USA Today reports that the NSA has been collecting data since 2001 on phone records of “tens of millions of Americans” through three major phone companies, Verizon, AT&T, and BellSouth (though the companies level of involvement is later disputed.) The data collected does not include content of calls but rather data like phone numbers for analyzing communication patterns.

As with the wiretapping program revealed by the Times, the NSA data collection occurs without warrants, according to USA Today. Unlike the wiretapping program, the NSA data collection was not limited to international communications.

2006
Court authorizes collection of call data

The mass data collection reported by the Guardian this week apparently was first authorized by the FISA court in 2006, though exactly when is not clear. Dianne Feinstein, D-Calif., chairwoman of the Senate intelligence committee, said Thursday, “As far as I know, this is the exact three-month renewal of what has been in place for the past seven years.” Similarly, the Washington Post quoted an anonymous “expert in this aspect of the law” who said the document published by the Guardian appears to be a “routine renewal” of an order first issued in 2006.

It’s not clear whether these orders represent court approval of the previously warrantless data collection that USA Today described.

Jan. 2007 Bush admin says surveillance now operating with court approval
Alberto Gonzales Testifies Before House Appropriations Committee
Attorney General Alberto Gonzalez

Attorney General Alberto Gonzales announces that the FISA court has allowed the government to target international communications that start or end in the U.S., as long as one person is “a member or agent of al Qaeda or an associated terrorist organization.” Gonzalez says the government is ending the “terrorist surveillance program,” and bringing such cases under FISA approval.

Aug. 2007
Congress expands surveillance powers

The FISA court reportedly changes its stance and puts more limits on the Bush administration’s surveillance (the details of the court’s move are still not known.) In response, Congress quickly passes, and President Bush signs, a stopgap law, the Protect America Act.

In many cases, the government can now get blanket surveillance warrants without naming specific individuals as targets. To do that, the government needs to show that they’re not intentionally targeting people in the U.S., even if domestic communications are swept up in the process.

Sept. 2007
Prism begins

Prism

The FBI and the NSA get access to user data from Microsoft under a top-secret program known as Prism, according to an NSA PowerPoint briefing published by the Washington Post and the Guardian this week. In subsequent years, the government reportedly gets data from eight other companies including Apple and Google. “The extent and nature of the data collected from each company varies,” according to the Guardian.

July 2008
Congress renews broader surveillance powers

Congress follows up the Protect America Act with another law, the FISA Amendments Act, extending the government’s expanded spying powers for another four years. The law now approaches the kind of warrantless wiretapping that occurred earlier in Bush administration. Senator Obama votes for the act.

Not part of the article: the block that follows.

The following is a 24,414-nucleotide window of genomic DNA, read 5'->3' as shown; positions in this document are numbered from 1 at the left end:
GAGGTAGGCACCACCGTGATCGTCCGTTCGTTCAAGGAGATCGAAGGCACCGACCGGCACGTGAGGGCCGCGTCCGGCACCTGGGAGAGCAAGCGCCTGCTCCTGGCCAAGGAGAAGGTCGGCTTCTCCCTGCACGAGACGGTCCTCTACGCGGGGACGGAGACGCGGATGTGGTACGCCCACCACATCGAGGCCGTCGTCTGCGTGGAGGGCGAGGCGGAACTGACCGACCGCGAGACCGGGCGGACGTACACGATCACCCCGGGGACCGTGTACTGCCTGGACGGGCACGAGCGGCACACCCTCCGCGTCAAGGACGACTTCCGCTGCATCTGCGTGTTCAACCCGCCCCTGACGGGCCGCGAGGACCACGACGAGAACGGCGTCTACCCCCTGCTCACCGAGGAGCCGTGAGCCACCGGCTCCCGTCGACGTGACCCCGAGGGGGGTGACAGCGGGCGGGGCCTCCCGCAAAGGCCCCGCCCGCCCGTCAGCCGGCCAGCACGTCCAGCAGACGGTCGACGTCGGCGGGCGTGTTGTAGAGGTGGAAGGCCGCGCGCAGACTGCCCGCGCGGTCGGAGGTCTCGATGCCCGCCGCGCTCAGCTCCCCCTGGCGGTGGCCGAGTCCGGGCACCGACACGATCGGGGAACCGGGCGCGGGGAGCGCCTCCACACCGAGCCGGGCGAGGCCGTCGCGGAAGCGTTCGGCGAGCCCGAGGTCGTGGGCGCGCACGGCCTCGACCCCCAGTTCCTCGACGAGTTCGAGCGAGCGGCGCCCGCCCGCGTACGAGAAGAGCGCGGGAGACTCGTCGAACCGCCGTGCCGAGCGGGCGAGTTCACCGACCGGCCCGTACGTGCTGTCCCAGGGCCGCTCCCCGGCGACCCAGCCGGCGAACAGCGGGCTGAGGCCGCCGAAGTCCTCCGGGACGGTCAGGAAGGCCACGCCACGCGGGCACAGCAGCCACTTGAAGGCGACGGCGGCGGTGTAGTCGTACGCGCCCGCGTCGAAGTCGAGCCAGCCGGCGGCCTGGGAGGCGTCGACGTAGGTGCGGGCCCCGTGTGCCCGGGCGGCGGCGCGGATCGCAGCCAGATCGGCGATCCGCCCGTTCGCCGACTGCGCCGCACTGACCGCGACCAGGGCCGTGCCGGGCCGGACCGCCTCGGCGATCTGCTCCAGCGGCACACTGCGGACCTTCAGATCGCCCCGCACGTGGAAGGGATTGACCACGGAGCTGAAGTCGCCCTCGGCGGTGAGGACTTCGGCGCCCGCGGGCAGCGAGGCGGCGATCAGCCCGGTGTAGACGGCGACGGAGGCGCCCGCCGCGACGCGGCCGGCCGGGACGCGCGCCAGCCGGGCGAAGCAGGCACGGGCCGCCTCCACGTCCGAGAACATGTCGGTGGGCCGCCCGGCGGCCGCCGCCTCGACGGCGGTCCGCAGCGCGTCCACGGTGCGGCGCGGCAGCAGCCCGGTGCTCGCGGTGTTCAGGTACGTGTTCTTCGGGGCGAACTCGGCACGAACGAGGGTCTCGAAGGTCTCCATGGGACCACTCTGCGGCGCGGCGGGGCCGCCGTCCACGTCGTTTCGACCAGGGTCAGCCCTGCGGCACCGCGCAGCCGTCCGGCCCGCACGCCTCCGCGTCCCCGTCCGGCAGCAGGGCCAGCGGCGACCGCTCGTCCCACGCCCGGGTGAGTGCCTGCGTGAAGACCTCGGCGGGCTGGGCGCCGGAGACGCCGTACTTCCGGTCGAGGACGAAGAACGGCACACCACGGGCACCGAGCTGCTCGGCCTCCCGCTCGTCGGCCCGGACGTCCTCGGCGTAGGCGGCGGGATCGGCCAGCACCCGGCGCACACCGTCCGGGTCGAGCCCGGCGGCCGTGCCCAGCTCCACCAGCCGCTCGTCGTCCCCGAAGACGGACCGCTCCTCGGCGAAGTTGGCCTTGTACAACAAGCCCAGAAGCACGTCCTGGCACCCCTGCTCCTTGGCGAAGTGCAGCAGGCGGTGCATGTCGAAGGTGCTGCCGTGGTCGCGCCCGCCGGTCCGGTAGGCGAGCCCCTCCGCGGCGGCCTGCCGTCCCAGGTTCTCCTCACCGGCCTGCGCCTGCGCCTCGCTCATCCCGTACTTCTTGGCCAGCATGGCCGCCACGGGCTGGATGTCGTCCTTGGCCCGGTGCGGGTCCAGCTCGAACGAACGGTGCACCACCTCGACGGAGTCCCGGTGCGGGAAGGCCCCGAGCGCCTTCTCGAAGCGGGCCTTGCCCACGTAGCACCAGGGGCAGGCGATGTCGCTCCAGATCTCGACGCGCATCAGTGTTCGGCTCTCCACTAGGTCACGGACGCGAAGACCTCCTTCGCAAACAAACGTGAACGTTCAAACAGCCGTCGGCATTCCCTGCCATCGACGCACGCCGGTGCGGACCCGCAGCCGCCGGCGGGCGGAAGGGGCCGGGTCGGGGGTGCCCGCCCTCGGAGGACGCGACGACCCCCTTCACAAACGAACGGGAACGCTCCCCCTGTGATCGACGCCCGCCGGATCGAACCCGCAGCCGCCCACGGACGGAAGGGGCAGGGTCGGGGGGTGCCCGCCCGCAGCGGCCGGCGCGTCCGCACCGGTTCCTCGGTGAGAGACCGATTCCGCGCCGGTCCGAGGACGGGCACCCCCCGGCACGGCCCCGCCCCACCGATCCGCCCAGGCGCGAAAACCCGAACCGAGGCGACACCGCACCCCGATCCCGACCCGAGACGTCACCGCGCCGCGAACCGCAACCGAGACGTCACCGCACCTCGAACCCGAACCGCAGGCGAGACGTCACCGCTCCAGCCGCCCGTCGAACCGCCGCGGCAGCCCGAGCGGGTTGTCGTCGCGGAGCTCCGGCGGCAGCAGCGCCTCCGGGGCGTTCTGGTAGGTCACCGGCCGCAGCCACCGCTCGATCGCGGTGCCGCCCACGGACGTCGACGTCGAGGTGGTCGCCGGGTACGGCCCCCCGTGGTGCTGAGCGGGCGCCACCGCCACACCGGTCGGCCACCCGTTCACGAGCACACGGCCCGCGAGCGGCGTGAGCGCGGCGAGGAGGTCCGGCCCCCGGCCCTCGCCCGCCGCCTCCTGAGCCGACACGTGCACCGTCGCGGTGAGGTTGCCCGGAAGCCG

The act also gives immunity to telecom companies for their participation in warrantless wiretapping.

April 2009 NSA ‘overcollects’

The New York Times reports that for several months, the NSA had gotten ahold of domestic communications it wasn’t supposed to. The Times says it was likely the result of “technical problems in the NSA’s ability” to distinguish between domestic and overseas communications. The Justice Department says the problems have been resolved.

Feb. 2010
Controversial Patriot Act provision extended

Barack-Obama-with-George-Bush-in-his-Head---73622 (1)
President Obama

President Obama signs a temporary one-year extension of elements of the Patriot Act that were set to expire — including Section 215, which grants the government broad powers to seize records.

May 2011
Patriot Act renewed, again

The House and Senate pass legislation to extend the overall Patriot Act. President Obama, who is in Europe as the law is set to expire, directs the bill to be signed with an “autopen” machine in his stead. It’s the first time in history a U.S. president has done so.

March 2012
Senators warn cryptically of overreach

Retro Tech Fair Features Electronics From The 1980's
U.S. Sen. Ron Wyden (D-Ore.)

In a letter to the attorney general, Sens. Ron Wyden, D-Ore., and Mark Udall, D-Colo., write, “We believe most Americans would be stunned to learn the details” of how the government has interpreted Section 215 of the Patriot Act. Because the program is classified, the senators offer no further details.

July 2012
Court finds unconstitutional surveillance

According to a declassified statement by Wyden, the Foreign Intelligence Surveillance Court held on at least one occasion that information collection carried out by the government was unconstitutional. But the details of that episode, including when it happened, have never been revealed.

Dec. 2012
Broad powers again extended

Obama Makes Statement On Fiscal Cliff Negotiations
President Obama